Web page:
Facebook Follows the Lead of Enron
So, Goldman Sachs and Facebook want to use the same device championed by Enron -- setting up a special purpose vehicle to pool investor money into one entity and keeping the financial information about that entity off the "sponsors" books. In accounting we call it off-balance-sheet financing. The primary purpose is to avoid disclosing information about the investors and financial dealings of Facebook. The company would transfer stock to as many investors as Goldman could find but it would count as only one investor -- the special purpose entity -- for the $1.5 billion equity offering and avoid SEC oversight by having less than 500 investors. Talk about a lack of transparency. If Facebook were to follow Enron's example it could, at a later date, go to a bank and borrow another $1.5 billion, keep the debt off its books, and then "sell" an unwanted asset to the new special purpose entity in return for the cash. Facebook could even record a gain from the transaction thereby increasing earnings if the cash received from the transfer exceeds the book value of the asset given up. We can characterize this as ethical chutzpah by financially engineering a transaction to place its legal form over economic substance. It doesn't pass the smell test.
I looked at the reported numbers in Facebook's offering document that was sent to potential investors. The company's net income in 2009 was $200 million based on $777 million in revenue. That works out to be a return of almost 30% -- much higher than industry standards. Well, it's Facebook so perhaps we should expect such results in the short time the company has been in business. Then again, because it doesn't publicly report financial information I'd like to know what is included in the revenue. Does it conform to accepted accounting standards? Is Facebook trying to remain a private entity to avoid such disclosure and the scrutiny of the SEC and general public?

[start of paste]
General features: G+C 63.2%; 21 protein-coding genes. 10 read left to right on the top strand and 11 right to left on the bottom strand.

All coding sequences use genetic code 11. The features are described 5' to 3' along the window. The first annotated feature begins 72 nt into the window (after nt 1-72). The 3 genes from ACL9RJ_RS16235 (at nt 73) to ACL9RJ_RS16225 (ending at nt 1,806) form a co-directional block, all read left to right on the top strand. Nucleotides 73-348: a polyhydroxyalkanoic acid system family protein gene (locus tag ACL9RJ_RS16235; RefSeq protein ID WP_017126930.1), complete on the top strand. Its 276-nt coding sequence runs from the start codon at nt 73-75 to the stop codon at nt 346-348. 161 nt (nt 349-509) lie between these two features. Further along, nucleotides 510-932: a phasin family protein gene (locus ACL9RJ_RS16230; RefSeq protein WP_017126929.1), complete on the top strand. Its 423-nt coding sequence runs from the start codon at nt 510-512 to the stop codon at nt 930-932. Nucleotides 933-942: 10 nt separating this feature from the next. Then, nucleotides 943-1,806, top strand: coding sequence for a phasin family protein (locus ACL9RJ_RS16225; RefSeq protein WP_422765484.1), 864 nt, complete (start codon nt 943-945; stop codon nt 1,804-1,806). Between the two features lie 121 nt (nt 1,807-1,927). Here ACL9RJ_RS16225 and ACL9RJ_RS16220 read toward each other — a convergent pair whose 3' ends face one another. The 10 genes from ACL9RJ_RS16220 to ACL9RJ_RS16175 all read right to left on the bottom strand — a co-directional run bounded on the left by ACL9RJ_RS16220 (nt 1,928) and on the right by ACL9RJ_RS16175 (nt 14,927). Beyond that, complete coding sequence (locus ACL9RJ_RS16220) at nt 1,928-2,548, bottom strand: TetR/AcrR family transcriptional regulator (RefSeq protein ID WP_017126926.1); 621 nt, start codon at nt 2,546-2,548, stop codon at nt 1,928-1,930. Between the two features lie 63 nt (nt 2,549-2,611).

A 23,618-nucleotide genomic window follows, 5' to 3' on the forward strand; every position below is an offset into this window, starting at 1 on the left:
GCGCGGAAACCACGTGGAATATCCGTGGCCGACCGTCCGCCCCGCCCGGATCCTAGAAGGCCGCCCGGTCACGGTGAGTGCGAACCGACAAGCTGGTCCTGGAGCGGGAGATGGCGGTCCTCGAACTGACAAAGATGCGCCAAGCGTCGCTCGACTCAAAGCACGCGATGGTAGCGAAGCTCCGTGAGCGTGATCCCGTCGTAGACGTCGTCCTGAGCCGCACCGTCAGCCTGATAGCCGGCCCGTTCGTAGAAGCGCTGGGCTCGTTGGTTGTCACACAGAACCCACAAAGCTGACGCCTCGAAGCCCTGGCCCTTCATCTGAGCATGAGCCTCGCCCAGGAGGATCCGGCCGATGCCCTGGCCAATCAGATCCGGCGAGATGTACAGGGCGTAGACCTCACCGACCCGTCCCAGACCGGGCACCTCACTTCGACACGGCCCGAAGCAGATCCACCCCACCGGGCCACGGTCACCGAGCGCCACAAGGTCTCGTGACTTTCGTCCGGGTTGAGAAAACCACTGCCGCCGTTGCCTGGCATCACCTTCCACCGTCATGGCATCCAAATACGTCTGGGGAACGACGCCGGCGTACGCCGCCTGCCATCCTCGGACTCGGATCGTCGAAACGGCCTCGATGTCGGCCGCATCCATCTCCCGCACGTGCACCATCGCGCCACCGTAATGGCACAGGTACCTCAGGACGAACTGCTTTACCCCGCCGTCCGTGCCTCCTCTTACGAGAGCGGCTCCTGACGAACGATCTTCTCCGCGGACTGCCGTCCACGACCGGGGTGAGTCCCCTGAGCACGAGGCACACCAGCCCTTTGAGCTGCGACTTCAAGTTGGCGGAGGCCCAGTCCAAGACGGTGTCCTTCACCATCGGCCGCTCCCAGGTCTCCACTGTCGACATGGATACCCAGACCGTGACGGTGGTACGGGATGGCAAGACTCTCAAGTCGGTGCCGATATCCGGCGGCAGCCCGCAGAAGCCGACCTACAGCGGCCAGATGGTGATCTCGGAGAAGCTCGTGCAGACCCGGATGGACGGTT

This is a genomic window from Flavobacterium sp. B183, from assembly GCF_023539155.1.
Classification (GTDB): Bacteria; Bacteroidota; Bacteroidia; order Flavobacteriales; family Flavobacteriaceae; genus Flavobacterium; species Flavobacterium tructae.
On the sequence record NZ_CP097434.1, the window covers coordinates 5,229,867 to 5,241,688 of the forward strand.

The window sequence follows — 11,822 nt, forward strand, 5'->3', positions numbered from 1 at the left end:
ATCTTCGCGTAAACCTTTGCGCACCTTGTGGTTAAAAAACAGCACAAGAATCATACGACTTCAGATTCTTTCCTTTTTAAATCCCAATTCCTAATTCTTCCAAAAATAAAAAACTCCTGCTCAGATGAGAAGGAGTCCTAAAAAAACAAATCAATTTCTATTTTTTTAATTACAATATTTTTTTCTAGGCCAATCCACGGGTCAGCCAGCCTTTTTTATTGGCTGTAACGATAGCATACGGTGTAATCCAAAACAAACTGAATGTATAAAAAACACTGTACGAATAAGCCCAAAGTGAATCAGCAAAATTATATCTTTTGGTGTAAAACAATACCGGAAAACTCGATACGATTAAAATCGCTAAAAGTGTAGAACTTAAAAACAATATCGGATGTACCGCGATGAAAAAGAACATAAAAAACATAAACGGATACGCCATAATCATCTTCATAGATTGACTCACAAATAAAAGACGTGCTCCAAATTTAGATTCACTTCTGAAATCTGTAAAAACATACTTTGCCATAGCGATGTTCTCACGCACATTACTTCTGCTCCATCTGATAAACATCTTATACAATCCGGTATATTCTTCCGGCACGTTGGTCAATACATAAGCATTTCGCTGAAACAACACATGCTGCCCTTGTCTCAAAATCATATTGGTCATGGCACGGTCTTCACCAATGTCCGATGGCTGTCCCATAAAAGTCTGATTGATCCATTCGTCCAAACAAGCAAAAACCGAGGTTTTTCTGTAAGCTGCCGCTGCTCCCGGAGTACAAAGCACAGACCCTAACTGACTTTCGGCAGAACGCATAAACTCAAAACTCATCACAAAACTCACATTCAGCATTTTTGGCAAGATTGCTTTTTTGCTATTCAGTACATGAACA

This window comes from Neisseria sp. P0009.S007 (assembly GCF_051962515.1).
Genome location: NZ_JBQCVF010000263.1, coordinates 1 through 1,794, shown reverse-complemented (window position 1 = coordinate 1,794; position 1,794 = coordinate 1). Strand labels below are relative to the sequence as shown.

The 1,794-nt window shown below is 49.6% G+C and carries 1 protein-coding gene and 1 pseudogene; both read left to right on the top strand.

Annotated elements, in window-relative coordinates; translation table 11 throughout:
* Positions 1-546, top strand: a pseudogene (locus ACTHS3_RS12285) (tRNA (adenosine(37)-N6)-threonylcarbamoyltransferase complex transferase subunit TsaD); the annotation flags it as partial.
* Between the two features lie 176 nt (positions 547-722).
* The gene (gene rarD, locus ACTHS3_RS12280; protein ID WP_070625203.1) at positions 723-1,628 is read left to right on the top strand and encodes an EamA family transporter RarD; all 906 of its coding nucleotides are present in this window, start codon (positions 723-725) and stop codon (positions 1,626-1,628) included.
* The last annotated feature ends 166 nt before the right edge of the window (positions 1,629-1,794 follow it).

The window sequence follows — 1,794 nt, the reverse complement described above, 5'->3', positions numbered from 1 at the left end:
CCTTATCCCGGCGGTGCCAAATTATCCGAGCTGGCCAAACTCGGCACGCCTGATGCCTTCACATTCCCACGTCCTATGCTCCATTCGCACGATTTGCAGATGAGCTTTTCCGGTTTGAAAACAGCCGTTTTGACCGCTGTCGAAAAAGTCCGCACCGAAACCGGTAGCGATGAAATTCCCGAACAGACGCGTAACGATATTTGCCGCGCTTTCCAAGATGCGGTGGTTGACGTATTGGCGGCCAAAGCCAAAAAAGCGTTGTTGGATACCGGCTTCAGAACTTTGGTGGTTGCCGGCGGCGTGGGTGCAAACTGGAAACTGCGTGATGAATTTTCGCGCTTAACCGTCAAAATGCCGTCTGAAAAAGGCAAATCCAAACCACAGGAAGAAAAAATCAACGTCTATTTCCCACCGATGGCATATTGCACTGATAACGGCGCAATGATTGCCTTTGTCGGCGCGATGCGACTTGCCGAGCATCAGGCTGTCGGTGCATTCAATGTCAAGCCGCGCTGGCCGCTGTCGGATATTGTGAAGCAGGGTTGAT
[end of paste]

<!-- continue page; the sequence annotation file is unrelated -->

We don't yet know Facebook's results for 2010 but it has been reported that the company's revenue could be as much as $2 billion. That's almost a 160% increase over 2009! Well, it's Facebook so perhaps we should expect such results that reportedly are largely attributable to advertising growth. The odor is increasing.
I am quite dubious about the Facebook -- Goldman Sachs transaction because we've been there before. Back in the late 1990s and early 2000s we heard about company's such as Lucent Technologies, Sunbeam, Qwest, WorldCom and, off course, Enron that all had one thing in common -- they cooked the books and fooled investors into thinking they were doing a lot better than the true numbers indicated. I hope that's not the case with the Facebook deal for the sake of the investors and our fragile economy. Otherwise, there may be a sequel to the movie, The Social Network -- The Demise of the Social Network!